Researchers developing technology to detect hidden mould behind gypsum wallboard

Summary

Researchers are testing the feasibility of using radar technology to detect mould behind gypsum wallboard. A common problem, hidden mould can cause serious structural damage and health problems before homeowners discover it.

Hoping to develop a non-destructive and less expensive method than is now available to detect mould behind walls, Georgia Tech Research Institute (GTRI) scientists are collaborating with humidity control expert Lew Harriman of Mason-Grant Consulting in a two-year feasibility study primarily funded by the U.S. Department of Housing and Urban Development (HUD) through its Healthy Homes Initiative. The Air-Conditioning and Refrigeration Technology Institute in Washington, D.C., and Munters Corporation in Norcross, Ga., are also providing funds for the study.

In addition to degrading structures, mould can emit smelly and potentially harmful compounds into the air.

Researchers are conducting experiments on damp, mould-infested wallboard panels. Initially, they are using a signal processing algorithm and high-sensitivity, laboratory-size radar system recently developed by GTRI principal research scientist Gene Greneker and senior research scientist Otto Rausch.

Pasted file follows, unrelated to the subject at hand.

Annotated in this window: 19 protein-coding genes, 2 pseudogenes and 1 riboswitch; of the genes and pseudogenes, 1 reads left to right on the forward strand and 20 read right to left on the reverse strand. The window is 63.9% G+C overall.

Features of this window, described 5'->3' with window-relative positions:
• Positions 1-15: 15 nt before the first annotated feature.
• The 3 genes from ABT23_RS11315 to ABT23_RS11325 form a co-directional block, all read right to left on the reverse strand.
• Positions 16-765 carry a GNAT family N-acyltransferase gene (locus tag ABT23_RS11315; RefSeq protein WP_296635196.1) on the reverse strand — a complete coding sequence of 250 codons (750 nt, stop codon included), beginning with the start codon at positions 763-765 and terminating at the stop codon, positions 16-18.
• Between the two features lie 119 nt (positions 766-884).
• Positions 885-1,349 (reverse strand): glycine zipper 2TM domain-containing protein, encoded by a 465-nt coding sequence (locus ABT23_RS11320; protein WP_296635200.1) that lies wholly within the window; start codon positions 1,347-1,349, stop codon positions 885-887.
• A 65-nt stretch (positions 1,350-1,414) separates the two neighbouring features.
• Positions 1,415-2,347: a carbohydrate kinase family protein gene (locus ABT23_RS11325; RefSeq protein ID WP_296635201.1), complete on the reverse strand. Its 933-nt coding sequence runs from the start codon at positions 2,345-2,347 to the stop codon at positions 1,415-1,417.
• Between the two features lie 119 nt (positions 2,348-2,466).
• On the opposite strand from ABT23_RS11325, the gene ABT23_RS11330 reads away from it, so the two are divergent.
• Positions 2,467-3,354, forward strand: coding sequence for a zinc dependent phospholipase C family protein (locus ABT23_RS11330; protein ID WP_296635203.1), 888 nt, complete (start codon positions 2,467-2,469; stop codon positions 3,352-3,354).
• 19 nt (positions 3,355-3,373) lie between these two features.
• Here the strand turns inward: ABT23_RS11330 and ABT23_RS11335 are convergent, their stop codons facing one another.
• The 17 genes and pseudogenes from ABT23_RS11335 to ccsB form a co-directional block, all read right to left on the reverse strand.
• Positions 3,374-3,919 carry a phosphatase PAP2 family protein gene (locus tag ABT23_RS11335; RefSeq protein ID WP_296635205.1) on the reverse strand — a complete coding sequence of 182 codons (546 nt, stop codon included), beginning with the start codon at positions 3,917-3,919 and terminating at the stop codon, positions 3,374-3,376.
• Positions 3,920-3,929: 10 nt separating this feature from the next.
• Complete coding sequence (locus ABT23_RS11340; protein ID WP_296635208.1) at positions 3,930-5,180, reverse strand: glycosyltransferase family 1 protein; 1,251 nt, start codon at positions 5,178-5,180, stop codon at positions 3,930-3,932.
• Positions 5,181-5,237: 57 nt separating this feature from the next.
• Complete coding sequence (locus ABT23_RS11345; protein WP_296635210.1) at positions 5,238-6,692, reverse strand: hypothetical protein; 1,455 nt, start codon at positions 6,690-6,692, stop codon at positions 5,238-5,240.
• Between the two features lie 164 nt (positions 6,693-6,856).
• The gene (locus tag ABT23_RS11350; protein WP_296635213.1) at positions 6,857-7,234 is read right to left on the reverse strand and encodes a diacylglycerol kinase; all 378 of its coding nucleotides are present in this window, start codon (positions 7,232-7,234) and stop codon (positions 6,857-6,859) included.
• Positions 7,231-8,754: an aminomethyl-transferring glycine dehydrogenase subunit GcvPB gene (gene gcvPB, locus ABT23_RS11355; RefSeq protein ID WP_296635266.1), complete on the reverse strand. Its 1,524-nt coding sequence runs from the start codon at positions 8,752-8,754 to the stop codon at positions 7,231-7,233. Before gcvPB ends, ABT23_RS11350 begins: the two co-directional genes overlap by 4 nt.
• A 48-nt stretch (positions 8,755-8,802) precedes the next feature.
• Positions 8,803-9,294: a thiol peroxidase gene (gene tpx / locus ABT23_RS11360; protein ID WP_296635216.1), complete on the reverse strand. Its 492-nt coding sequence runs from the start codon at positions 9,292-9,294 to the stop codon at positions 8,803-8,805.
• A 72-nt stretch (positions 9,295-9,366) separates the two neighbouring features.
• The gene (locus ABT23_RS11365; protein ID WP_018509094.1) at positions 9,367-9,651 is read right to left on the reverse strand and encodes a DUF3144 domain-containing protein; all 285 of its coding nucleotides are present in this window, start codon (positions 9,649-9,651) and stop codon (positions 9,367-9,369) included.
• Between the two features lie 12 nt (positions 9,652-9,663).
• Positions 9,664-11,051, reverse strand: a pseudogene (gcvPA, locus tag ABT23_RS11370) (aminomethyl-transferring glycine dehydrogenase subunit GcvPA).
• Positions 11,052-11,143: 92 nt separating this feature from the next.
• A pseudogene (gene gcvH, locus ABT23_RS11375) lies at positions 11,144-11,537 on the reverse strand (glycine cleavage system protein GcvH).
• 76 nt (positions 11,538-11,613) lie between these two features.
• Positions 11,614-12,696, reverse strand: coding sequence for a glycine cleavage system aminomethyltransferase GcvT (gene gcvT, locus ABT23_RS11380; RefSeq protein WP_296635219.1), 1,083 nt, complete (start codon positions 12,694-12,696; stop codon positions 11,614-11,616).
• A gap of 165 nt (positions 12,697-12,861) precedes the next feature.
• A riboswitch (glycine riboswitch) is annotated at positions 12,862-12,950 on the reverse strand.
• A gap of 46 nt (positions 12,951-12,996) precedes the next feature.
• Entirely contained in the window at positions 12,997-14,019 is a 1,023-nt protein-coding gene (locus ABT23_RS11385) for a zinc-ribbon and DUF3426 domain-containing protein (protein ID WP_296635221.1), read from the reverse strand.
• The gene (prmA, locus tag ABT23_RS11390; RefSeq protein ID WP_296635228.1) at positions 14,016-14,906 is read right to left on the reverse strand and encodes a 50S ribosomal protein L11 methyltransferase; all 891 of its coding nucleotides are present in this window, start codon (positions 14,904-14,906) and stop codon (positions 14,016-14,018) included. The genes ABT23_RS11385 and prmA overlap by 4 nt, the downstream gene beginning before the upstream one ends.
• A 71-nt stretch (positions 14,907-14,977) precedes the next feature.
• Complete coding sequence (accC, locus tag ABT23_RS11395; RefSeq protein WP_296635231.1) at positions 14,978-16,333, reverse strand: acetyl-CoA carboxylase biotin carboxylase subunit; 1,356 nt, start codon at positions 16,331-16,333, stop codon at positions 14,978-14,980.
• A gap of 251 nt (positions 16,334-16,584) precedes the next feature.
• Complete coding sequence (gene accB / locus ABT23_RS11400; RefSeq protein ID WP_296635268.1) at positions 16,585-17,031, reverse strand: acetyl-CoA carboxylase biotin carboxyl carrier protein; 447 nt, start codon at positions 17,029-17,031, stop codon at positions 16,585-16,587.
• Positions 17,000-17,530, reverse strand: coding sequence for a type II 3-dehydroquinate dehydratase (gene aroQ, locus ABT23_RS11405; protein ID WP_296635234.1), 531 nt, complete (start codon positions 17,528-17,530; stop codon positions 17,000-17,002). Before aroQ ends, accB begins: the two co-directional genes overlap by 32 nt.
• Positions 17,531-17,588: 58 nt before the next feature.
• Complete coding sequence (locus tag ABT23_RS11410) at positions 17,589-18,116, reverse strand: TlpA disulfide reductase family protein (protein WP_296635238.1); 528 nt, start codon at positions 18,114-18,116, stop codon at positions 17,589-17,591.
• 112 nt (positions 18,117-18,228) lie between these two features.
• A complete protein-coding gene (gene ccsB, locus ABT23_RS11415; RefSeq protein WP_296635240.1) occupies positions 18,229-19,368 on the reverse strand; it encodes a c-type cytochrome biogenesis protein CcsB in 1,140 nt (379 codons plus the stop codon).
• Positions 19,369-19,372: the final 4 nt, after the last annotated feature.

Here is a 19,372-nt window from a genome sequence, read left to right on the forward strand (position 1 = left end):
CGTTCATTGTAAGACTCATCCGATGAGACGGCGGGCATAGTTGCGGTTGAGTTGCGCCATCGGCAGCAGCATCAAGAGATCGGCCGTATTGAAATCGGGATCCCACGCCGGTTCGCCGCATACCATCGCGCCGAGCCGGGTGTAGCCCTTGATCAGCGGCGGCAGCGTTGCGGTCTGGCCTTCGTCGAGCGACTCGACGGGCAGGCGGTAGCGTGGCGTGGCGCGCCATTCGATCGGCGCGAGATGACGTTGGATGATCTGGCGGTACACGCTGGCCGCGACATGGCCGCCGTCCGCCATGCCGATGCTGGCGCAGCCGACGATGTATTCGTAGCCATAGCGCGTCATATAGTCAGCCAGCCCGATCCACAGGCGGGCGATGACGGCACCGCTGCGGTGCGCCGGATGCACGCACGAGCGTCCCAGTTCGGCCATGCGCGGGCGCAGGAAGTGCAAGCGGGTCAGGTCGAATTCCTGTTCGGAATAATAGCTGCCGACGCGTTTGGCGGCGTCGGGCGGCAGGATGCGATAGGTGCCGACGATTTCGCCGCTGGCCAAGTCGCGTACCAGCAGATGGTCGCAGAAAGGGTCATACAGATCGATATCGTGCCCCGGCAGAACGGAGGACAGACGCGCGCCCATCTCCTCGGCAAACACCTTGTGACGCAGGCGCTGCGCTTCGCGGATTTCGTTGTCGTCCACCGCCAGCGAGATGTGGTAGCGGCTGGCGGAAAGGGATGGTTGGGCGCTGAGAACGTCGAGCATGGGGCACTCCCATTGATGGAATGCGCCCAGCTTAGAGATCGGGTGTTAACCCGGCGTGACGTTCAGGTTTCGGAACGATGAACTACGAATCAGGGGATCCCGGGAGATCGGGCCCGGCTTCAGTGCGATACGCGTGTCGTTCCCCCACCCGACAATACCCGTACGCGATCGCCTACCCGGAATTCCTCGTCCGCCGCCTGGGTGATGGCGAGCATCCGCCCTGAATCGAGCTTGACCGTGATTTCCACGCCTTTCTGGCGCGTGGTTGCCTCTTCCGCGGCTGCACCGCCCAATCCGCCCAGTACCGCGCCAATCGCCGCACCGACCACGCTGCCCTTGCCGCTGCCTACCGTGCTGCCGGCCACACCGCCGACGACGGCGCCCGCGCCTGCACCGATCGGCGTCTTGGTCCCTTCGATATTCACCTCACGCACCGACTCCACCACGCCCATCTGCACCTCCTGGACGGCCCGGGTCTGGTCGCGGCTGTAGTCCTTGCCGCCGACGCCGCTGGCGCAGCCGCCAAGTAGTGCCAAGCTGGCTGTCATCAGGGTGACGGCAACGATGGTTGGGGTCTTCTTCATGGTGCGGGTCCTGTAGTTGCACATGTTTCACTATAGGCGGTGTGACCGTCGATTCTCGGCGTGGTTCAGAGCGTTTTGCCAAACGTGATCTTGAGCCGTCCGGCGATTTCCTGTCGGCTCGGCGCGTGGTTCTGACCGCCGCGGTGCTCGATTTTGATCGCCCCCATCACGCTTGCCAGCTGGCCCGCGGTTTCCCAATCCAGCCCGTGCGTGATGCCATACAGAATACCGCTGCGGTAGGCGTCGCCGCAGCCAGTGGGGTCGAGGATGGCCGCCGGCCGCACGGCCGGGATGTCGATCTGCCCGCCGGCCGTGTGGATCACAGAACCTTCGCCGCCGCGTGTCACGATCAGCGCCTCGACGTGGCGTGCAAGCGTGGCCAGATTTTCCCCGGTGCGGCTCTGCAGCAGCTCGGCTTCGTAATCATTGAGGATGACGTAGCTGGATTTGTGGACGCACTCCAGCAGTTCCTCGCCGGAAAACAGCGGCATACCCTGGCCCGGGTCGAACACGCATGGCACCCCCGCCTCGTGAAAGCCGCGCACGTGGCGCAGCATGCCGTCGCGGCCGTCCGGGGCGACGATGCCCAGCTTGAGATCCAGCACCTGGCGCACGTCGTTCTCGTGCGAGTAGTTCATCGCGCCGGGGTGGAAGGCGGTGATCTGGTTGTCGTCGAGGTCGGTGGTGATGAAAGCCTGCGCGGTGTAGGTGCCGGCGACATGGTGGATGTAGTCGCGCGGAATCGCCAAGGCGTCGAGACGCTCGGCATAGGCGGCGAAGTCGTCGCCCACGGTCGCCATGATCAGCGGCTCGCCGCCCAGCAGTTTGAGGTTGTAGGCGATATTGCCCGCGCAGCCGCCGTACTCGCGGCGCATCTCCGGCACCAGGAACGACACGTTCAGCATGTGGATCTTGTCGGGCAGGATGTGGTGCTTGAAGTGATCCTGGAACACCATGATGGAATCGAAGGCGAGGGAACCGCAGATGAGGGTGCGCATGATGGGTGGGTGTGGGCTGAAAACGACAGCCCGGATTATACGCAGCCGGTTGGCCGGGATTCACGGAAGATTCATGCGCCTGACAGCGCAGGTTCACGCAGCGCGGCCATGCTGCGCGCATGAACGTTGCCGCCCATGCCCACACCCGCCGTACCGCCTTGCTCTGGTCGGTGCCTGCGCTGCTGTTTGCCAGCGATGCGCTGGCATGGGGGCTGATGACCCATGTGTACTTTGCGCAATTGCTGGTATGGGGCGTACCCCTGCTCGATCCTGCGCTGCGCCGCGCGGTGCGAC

They will determine the feasibility of using millimetre-wave, extremely high-resolution radar to detect mould in these panels based on unique characteristics of the mould backscatter signature, extracted by unique signal processing techniques. Also, Harriman will investigate the possibility that X-ray and gamma-ray technologies might work. Later, the researchers will examine the effectiveness of these techniques in detecting mould in other indoor building materials, including ceiling tiles typically used in commercial structures.

Ultimately, the researchers hope to produce a small, handheld prototype unit - something akin to a stud finder - to lay the technical foundation for a commercial product that contractors could purchase for about $1,000 to $2,000 and easily learn to use. They would then test that prototype in actual houses.

 

Primary author(s): Georgia Tech Research Institute

Source: KIBT News

             No 600 May 11th, 2004

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